In my examination of myself in respect to the lifestyle choices of 1970, as stated in the article, I have to wonder what path I would have chosen. I picture a life with a husband I am not attracted to and children, which more than likely, I cried after creating, but I would like to think I would not have gone that route. I might have been an old maid type, working for a company or a family under the man, so to say, in a variety of situations, but that doesn’t quite fit my personality either. I am more keen to believe that I would have been a mannish looking lesbian sitting in the mob owned bar, smoking a cigarette and drinking whiskey on the rocks. But the truth of the matter is, I might not have gotten that choice at all, I may have been found out before I established a place in any one of those situations and I may have been beaten and murdered in a back alley, just for who I was. I do know that I would not be the person I am today with all that I have achieved, I would not be taking this class or be able to have my own apartment in the city and the kind of friendships I have been able to develop through a shared experience of being LGBT. While I owe a huge thanks to the women’s right movement and do believe that feminism has changed our lives, I also know that our work is not done, not even close to done.

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Watch on

CrossFit – WOD 130130 Demo with Cara Hipskind and Kayla Baumgardner

“Amanda” Three rounds, 9-7- and 5 reps, for time of: Muscle-up 135 pound Squat snatch. source

Slut: A Play and Guidebook for Combating Sexism and Sexual Violence

Ed. Katie Cappiello and Meg McInerney

The Feminist Press, 2015

Find it in the UT Libraries Catalog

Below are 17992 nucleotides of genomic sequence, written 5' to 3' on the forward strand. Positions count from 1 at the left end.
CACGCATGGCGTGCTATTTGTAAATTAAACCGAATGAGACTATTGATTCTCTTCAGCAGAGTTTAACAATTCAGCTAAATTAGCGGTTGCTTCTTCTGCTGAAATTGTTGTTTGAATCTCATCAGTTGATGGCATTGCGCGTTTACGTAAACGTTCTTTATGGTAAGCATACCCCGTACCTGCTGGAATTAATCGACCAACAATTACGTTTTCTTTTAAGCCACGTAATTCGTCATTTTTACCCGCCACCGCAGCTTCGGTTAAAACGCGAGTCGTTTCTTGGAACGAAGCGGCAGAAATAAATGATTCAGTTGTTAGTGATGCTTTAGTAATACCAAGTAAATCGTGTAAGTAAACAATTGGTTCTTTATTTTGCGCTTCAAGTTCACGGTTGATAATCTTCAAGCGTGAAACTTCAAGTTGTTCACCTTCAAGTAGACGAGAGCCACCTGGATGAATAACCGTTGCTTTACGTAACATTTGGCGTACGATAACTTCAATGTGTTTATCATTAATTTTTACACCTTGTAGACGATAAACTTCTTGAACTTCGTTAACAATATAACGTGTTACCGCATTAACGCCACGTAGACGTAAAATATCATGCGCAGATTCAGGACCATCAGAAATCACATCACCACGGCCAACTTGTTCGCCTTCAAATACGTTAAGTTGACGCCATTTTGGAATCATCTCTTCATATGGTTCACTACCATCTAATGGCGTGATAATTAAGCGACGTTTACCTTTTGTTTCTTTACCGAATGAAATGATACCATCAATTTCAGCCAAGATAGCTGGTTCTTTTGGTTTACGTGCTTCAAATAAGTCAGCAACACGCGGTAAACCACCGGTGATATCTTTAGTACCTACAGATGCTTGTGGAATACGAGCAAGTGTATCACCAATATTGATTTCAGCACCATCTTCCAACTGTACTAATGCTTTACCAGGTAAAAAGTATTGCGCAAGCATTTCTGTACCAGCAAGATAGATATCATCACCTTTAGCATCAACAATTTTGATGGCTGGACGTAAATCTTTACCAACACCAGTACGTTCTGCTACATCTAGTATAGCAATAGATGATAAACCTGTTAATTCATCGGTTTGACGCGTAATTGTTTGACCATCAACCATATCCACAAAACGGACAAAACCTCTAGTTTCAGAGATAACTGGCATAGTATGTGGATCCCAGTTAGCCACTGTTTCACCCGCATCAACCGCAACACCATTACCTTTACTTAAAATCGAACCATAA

“SLUT is truthful, raw, and immediate! Experience this play and witness what American young women live with everyday.”–Gloria Steinem

Remember the slut at your school? Whether used as a slur or reclaimed as an expression of sexy confidence, this word has been used as an acceptable excuse for rape, bullying, and the sexual double standard. In the spirit of The Vagina Monologues, this riveting, critically acclaimed play, written in collaboration with New York City high school students, sheds light on enduring feminist issues. The play is accompanied by production notes, a guide for talk-backs, and provocative essays by Carol Gilligan, Jennifer Baumgardner, and Jarrod Chin of Mentors in Violence Prevention (MVP), among others, providing the resources to inspire change within our communities and ourselves.

Katie Cappiello and Meg McInerney are the creative director and managing director of the revolutionary feminist acting school The Arts Effect. In their ten years of teaching, they have brought theater arts programming to public, private, and special education schools worldwide. Their work has been hailed by Secretary of State Hillary R. Clinton, Gloria Steinem, Eve Ensler, Kathy Najimy, Congresswoman Carolyn Maloney, Tina Fey, and Amy Poehler, and they have been honored by The National Women’s Hall of Fame and The United States Congress for their dedicated, cutting-edge work empowering young girls. Jennifer Baumgardner is the executive director of The Feminist Press at CUNY as well as an author, activist, and filmmaker.

-Description from publisher